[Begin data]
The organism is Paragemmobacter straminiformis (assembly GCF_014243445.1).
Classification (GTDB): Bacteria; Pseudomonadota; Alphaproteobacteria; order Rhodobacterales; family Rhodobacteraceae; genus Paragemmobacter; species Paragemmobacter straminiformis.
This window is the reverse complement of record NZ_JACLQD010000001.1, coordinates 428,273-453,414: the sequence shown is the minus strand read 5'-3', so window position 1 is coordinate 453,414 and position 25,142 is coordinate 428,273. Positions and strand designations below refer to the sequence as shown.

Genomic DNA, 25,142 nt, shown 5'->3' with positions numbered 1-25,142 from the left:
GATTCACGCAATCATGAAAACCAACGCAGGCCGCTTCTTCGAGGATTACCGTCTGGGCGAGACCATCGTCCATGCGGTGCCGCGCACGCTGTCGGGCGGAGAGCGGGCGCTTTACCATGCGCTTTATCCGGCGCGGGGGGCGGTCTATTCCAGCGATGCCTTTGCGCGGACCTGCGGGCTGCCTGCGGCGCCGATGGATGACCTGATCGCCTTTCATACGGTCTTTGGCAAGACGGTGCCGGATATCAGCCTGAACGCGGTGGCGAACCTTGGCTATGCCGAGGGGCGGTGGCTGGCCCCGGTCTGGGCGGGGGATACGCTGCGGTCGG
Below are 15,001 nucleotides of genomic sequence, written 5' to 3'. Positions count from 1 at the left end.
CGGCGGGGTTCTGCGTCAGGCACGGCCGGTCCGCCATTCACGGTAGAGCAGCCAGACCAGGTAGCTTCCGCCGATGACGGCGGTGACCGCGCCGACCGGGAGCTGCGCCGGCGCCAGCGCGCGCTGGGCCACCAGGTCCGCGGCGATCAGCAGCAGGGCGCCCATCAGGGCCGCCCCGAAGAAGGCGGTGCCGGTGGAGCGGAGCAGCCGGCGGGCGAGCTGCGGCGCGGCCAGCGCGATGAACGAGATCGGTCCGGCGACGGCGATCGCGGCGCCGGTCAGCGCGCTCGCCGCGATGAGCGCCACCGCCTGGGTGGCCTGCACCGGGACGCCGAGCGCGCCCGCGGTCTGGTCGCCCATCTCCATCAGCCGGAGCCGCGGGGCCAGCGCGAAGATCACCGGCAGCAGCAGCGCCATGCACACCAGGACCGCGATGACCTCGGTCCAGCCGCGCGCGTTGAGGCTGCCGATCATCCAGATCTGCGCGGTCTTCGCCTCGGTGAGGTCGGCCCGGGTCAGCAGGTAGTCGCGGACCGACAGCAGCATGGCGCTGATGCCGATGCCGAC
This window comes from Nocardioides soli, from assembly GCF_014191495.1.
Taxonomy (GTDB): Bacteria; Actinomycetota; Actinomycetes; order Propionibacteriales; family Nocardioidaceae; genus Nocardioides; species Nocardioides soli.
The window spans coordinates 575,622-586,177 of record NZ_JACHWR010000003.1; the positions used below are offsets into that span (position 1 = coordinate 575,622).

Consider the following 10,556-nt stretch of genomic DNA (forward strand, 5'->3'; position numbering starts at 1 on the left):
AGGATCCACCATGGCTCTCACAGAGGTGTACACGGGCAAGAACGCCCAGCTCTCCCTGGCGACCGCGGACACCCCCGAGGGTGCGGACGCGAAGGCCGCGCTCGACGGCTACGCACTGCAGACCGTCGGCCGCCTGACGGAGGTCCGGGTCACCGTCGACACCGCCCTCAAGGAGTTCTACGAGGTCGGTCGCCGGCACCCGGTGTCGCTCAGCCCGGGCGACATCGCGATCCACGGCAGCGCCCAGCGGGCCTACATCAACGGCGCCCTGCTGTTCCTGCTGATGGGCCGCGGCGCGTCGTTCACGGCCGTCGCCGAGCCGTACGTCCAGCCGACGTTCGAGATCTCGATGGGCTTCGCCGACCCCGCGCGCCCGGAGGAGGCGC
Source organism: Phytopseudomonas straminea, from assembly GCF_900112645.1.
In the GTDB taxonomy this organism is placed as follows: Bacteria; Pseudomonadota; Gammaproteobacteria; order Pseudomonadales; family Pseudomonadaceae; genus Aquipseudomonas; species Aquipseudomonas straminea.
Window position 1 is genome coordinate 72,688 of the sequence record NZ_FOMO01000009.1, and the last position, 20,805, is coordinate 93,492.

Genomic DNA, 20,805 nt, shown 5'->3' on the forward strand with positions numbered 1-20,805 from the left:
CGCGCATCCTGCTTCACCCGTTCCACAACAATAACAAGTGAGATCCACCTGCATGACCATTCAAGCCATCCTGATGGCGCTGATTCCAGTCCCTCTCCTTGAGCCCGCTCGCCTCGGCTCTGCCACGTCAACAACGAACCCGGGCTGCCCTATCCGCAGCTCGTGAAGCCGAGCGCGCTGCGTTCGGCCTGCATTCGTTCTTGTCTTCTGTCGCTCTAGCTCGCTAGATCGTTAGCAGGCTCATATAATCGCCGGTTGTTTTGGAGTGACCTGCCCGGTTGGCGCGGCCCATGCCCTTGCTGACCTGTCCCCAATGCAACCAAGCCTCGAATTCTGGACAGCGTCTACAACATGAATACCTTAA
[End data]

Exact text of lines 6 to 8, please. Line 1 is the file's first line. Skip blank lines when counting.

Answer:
Below are 15,001 nucleotides of genomic sequence, written 5' to 3'. Positions count from 1 at the left end.
CGGCGGGGTTCTGCGTCAGGCACGGCCGGTCCGCCATTCACGGTAGAGCAGCCAGACCAGGTAGCTTCCGCCGATGACGGCGGTGACCGCGCCGACCGGGAGCTGCGCCGGCGCCAGCGCGCGCTGGGCCACCAGGTCCGCGGCGATCAGCAGCAGGGCGCCCATCAGGGCCGCCCCGAAGAAGGCGGTGCCGGTGGAGCGGAGCAGCCGGCGGGCGAGCTGCGGCGCGGCCAGCGCGATGAACGAGATCGGTCCGGCGACGGCGATCGCGGCGCCGGTCAGCGCGCTCGCCGCGATGAGCGCCACCGCCTGGGTGGCCTGCACCGGGACGCCGAGCGCGCCCGCGGTCTGGTCGCCCATCTCCATCAGCCGGAGCCGCGGGGCCAGCGCGAAGATCACCGGCAGCAGCAGCGCCATGCACACCAGGACCGCGATGACCTCGGTCCAGCCGCGCGCGTTGAGGCTGCCGATCATCCAGATCTGCGCGGTCTTCGCCTCGGTGAGGTCGGCCCGGGTCAGCAGGTAGTCGCGGACCGACAGCAGCATGGCGCTGATGCCGATGCCGAC
This window comes from Nocardioides soli, from assembly GCF_014191495.1.